Aaron Cajero, Jemez Pueblo
Teri Cajero and her father, Aaron Cajero.

Aaron is a grandson of Loretta Cajero, a son of Juana Pecos and the father of Teri Cajero. He began working with clay in 1993. He learned the traditional way of hand coiling pottery using ancient methods from the members of his family. They taught him all the fundamentals of working with clay artforms. Aaron was quoted as saying:
“I enjoy working with pottery because it’s an expression of how I feel about the beauty in nature and native American arts using all natural materials with mother earth has blessed us with.”

Aaron specializes in a very unique style which combines carved, painted and incised areas. He harvests his natural slips and clumps of raw clay from within the Jemez Pueblo. He breaks down the clumps of clay and adds sand to temper the clay and hand mixes with water and begins the hand coiling process the traditional way, which is rolling out the moist clay into snake like coils.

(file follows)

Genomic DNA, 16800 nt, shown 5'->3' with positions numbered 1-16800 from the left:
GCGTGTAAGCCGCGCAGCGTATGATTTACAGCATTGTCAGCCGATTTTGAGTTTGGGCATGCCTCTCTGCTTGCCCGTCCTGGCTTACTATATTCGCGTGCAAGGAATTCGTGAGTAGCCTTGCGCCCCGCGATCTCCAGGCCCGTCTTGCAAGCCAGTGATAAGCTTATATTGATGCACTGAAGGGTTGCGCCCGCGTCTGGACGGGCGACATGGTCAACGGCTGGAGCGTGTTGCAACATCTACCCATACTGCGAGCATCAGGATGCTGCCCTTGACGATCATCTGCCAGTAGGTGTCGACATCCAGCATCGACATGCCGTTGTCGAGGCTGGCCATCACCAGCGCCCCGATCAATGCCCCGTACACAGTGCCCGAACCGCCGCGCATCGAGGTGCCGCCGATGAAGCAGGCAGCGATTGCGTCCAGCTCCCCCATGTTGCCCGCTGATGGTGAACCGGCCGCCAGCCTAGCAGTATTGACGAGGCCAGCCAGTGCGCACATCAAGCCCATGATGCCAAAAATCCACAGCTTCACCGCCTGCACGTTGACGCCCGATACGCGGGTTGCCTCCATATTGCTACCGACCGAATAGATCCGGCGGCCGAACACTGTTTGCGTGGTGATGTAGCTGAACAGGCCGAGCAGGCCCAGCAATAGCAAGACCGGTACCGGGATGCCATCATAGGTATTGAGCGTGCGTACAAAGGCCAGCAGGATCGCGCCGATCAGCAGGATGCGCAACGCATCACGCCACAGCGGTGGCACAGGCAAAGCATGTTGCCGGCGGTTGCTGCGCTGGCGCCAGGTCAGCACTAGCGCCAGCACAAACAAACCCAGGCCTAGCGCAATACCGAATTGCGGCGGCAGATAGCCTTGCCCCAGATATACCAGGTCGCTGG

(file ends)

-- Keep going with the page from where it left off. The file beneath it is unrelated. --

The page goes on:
Once his vessels are formed he sets them out to dry. Once his pieces are fully dried Aaron sands his vessels for a smooth finish. He hand carves various designs such as: bears, feathers, eagles, and serpents known as Avanyu’s which are believed to protect Pueblo People.

He stone polishes his pieces to give it a beautiful shine. Aaron also fires his pottery the traditional way, outdoors with cedar woodchips

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